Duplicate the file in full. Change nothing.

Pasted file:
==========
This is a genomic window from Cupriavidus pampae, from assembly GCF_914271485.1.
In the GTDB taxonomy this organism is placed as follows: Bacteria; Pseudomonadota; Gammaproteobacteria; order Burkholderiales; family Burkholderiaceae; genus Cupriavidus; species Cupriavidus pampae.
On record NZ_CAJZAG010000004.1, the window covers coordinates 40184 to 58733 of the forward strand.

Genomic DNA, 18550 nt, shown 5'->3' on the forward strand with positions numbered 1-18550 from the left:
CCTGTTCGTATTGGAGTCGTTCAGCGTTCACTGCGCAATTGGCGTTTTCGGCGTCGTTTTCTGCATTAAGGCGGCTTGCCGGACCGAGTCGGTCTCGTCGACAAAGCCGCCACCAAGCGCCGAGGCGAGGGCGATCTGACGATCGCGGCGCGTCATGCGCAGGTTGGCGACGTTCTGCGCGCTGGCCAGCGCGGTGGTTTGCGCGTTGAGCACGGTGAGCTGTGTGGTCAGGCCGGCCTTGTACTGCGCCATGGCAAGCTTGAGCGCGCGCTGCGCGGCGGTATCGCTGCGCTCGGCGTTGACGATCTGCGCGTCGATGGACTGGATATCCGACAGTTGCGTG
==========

This is a genomic window from Cupriavidus pampae, from assembly GCF_914271485.1.
In the GTDB taxonomy this organism is placed as follows: Bacteria; Pseudomonadota; Gammaproteobacteria; order Burkholderiales; family Burkholderiaceae; genus Cupriavidus; species Cupriavidus pampae.
On record NZ_CAJZAG010000004.1, the window covers coordinates 40184 to 58733 of the forward strand.

Genomic DNA, 18550 nt, shown 5'->3' on the forward strand with positions numbered 1-18550 from the left:
CCTGTTCGTATTGGAGTCGTTCAGCGTTCACTGCGCAATTGGCGTTTTCGGCGTCGTTTTCTGCATTAAGGCGGCTTGCCGGACCGAGTCGGTCTCGTCGACAAAGCCGCCACCAAGCGCCGAGGCGAGGGCGATCTGACGATCGCGGCGCGTCATGCGCAGGTTGGCGACGTTCTGCGCGCTGGCCAGCGCGGTGGTTTGCGCGTTGAGCACGGTGAGCTGTGTGGTCAGGCCGGCCTTGTACTGCGCCATGGCAAGCTTGAGCGCGCGCTGCGCGGCGGTATCGCTGCGCTCGGCGTTGACGATCTGCGCGTCGATGGACTGGATATCCGACAGTTGCGTG